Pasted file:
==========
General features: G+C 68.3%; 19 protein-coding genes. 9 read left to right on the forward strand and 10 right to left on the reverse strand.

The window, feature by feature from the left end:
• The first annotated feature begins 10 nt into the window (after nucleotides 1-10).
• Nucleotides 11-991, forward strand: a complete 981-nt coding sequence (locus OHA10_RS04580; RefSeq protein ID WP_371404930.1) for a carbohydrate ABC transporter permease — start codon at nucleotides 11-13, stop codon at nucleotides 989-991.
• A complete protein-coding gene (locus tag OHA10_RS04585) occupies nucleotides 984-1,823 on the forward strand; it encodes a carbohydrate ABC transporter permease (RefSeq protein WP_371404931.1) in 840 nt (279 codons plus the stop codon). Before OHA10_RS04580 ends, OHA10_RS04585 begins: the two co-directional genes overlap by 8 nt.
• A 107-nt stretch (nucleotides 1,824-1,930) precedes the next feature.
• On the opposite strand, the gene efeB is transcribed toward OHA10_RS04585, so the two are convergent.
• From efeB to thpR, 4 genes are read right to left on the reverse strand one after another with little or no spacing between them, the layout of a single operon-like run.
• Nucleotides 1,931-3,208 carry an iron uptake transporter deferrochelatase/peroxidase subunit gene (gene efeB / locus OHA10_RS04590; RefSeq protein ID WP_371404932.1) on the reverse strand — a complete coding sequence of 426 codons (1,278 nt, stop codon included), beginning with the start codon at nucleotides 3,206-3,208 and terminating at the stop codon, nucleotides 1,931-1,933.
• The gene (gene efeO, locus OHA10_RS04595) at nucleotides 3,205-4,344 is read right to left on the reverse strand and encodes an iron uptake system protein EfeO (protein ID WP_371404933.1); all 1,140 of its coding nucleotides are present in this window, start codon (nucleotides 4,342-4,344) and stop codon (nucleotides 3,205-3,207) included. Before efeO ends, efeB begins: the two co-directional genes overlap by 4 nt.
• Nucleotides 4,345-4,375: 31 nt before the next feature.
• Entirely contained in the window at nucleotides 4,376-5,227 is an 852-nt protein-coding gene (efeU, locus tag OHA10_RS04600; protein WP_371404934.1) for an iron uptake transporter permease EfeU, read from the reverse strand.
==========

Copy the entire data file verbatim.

General features: G+C 68.3%; 19 protein-coding genes. 9 read left to right on the forward strand and 10 right to left on the reverse strand.

The window, feature by feature from the left end:
• The first annotated feature begins 10 nt into the window (after nucleotides 1-10).
• Nucleotides 11-991, forward strand: a complete 981-nt coding sequence (locus OHA10_RS04580; RefSeq protein ID WP_371404930.1) for a carbohydrate ABC transporter permease — start codon at nucleotides 11-13, stop codon at nucleotides 989-991.
• A complete protein-coding gene (locus tag OHA10_RS04585) occupies nucleotides 984-1,823 on the forward strand; it encodes a carbohydrate ABC transporter permease (RefSeq protein WP_371404931.1) in 840 nt (279 codons plus the stop codon). Before OHA10_RS04580 ends, OHA10_RS04585 begins: the two co-directional genes overlap by 8 nt.
• A 107-nt stretch (nucleotides 1,824-1,930) precedes the next feature.
• On the opposite strand, the gene efeB is transcribed toward OHA10_RS04585, so the two are convergent.
• From efeB to thpR, 4 genes are read right to left on the reverse strand one after another with little or no spacing between them, the layout of a single operon-like run.
• Nucleotides 1,931-3,208 carry an iron uptake transporter deferrochelatase/peroxidase subunit gene (gene efeB / locus OHA10_RS04590; RefSeq protein ID WP_371404932.1) on the reverse strand — a complete coding sequence of 426 codons (1,278 nt, stop codon included), beginning with the start codon at nucleotides 3,206-3,208 and terminating at the stop codon, nucleotides 1,931-1,933.
• The gene (gene efeO, locus OHA10_RS04595) at nucleotides 3,205-4,344 is read right to left on the reverse strand and encodes an iron uptake system protein EfeO (protein ID WP_371404933.1); all 1,140 of its coding nucleotides are present in this window, start codon (nucleotides 4,342-4,344) and stop codon (nucleotides 3,205-3,207) included. Before efeO ends, efeB begins: the two co-directional genes overlap by 4 nt.
• Nucleotides 4,345-4,375: 31 nt before the next feature.
• Entirely contained in the window at nucleotides 4,376-5,227 is an 852-nt protein-coding gene (efeU, locus tag OHA10_RS04600; protein WP_371404934.1) for an iron uptake transporter permease EfeU, read from the reverse strand.